The People's Bank of China (PBOC), the central bank, continued to withdraw liquidity through open market operations this week, with a net drain of 133 billion yuan from the market, sending the net withdrawal in October to 156 billion yuan ($22.85 billion), the biggest monthly drain since February, the China Business News (CBN) reported today.
The PBOC yesterday initiated the selling of three-month bills worth 80 billion yuan at a yield of 1.3280 percent and soaked up 50 billion yuan from the interbank market through 91-day repurchase arrangements, with the interest rate remaining at 1.33 percent, according to the China Securities Journal.
Though the interest rates stayed stable, the central bank has been draining large sums of funding from the financial system over the past three weeks. Analysts said October might be the turning point of the monetary authority's open market operations, changing their strategies from loose to tight, the newspaper said.
156 billion yuan in October
According to the PBOC statement, the central bank drained 130 billion yuan through Thursday's open market operations by issuing three-month bills and 91-day repurchase agreements.
The statistics released by Wind Info, a Chinese financial data provider, showed with bills worth 55 billion yuan maturing this week, the central bank soaked up 188 billion yuan, or a net withdrawal of 133 billion yuan. In the previous two weeks, the PBOC drained 73 billion yuan and 160 billion yuan respectively.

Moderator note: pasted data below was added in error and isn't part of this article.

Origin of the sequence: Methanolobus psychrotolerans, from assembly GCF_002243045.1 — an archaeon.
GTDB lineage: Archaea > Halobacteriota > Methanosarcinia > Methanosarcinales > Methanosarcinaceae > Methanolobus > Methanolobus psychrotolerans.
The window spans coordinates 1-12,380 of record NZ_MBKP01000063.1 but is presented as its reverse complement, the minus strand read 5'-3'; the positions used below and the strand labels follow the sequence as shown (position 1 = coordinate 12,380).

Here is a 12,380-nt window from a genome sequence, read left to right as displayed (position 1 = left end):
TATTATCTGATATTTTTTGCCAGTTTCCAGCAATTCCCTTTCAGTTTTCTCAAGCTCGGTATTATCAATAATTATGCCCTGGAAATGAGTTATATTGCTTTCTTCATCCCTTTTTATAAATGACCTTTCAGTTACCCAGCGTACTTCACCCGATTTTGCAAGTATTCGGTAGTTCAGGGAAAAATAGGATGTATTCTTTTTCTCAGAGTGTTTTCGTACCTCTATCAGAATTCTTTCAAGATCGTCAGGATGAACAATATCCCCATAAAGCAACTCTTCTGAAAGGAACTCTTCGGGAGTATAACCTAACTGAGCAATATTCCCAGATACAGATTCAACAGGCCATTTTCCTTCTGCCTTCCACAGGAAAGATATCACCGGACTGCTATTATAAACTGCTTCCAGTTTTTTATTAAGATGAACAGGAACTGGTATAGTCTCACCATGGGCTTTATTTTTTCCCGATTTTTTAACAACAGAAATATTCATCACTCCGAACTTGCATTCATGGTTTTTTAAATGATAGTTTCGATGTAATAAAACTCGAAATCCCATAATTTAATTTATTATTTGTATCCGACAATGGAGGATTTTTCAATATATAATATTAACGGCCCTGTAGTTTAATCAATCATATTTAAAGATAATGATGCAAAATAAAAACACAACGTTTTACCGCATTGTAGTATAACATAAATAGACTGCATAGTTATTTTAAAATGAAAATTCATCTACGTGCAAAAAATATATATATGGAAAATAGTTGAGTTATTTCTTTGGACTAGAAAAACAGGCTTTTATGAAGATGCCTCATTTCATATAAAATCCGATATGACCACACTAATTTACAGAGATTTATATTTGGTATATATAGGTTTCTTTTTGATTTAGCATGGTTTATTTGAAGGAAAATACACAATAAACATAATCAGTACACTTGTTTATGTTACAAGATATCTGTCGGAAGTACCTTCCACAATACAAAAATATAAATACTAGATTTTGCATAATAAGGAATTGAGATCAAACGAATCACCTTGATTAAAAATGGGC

Other statistics showed the central bank's net withdrawal in October totaled 156 billion yuan after it drained money from the open market for three weeks in a row.
Analysts said this month might be the first turning point of the central bank's open market operations since the fourth quarter of 2008.
The central bank had injected money into the financial system for five consecutive months before October. The net injection in September even reached 279 billion yuan thanks to factors like IPOs and the National Day holidays, the report said.
But as the central government recently made it clear to well manage "inflation expectations", the monetary authority is now intensifying efforts to take previous injections back.
As China's economy began to show recovery in the second half of this year, mainstream organizations had previously made predictions about possible shift of the central bank's policies, but remained vague on the timing of the policy changes, the report said.
Worldwide, Australia and Norway recently raised interest rates, and India also announced this week the hike of the reserve requirement ratio. The changing external monetary environment would also affect China's monetary policies, according to the report.